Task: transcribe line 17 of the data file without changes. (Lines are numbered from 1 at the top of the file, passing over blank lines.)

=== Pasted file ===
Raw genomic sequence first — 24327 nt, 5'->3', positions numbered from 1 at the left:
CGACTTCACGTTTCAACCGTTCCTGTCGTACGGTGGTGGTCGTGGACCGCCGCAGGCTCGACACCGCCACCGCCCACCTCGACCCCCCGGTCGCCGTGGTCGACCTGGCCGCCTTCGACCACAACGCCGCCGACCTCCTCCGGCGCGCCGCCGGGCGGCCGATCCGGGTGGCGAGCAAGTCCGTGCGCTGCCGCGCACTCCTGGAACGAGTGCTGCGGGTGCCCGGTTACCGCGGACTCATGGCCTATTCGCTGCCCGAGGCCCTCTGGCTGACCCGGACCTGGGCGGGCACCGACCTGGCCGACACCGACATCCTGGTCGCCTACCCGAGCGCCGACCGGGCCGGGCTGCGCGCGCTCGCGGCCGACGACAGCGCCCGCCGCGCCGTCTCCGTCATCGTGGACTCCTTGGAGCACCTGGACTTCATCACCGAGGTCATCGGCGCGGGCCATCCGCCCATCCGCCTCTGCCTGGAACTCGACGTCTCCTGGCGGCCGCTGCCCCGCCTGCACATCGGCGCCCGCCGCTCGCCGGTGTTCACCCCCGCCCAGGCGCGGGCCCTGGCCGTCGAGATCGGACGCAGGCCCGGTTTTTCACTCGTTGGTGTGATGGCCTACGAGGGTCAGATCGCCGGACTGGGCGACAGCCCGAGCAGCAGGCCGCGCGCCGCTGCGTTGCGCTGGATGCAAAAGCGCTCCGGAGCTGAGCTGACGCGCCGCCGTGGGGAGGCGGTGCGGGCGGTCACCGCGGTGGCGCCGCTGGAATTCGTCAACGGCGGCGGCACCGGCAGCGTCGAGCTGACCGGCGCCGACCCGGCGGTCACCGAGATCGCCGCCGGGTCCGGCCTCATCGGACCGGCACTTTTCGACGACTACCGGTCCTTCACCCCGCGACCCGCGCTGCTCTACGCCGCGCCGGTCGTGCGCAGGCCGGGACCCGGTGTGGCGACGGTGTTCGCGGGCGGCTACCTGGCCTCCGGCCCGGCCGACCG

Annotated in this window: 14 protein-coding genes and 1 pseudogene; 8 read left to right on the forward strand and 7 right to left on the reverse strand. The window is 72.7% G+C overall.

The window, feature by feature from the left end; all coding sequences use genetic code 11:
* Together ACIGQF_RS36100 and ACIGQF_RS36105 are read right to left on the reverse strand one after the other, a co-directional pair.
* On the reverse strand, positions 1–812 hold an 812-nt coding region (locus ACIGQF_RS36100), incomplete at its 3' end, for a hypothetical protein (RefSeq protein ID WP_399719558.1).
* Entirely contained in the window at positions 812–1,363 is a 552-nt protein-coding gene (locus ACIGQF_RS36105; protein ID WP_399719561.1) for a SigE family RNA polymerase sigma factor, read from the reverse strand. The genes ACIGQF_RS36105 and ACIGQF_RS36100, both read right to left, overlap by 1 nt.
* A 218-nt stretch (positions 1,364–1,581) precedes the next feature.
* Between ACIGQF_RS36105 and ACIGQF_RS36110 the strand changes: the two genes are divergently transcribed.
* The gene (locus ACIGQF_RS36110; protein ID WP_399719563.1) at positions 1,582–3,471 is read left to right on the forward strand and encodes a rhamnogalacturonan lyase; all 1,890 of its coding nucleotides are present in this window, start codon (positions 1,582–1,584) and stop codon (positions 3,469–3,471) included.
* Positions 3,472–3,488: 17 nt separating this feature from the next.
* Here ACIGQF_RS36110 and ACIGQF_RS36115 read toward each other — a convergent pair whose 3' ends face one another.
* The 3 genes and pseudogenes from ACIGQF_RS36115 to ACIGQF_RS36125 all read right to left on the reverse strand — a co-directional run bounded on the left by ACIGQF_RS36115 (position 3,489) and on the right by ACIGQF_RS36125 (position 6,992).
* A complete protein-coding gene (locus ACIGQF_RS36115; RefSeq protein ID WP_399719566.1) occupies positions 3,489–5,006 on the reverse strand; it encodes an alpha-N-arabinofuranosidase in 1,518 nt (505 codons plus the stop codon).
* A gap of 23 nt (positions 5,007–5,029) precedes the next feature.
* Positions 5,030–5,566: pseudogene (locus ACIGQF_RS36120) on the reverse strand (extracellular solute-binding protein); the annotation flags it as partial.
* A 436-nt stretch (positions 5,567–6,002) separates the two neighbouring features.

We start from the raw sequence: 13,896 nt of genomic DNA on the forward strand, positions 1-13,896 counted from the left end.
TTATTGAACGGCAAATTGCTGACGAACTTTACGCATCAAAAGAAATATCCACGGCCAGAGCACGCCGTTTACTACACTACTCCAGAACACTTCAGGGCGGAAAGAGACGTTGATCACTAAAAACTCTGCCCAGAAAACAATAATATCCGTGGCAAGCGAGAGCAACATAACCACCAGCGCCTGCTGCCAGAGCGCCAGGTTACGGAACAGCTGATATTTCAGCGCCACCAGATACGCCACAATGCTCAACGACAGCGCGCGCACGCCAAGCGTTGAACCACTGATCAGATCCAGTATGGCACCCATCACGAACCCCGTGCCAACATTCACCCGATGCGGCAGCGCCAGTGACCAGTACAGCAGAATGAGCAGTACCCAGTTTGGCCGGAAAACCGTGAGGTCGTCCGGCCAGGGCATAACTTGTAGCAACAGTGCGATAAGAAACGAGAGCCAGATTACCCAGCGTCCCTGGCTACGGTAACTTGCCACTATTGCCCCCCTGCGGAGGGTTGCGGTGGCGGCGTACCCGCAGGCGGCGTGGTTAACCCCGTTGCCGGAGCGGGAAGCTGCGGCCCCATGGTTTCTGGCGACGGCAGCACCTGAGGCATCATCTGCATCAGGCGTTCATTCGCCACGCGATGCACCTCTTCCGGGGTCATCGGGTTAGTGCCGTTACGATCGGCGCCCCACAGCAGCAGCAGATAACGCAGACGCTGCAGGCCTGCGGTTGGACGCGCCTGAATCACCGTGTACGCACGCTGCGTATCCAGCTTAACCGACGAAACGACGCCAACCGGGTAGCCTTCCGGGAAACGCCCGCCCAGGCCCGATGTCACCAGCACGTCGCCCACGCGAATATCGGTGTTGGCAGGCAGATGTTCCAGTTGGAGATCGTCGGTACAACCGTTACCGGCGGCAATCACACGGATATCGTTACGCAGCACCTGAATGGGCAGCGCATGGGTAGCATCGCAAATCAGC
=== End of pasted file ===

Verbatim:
* A 436-nt stretch (positions 5,567–6,002) separates the two neighbouring features.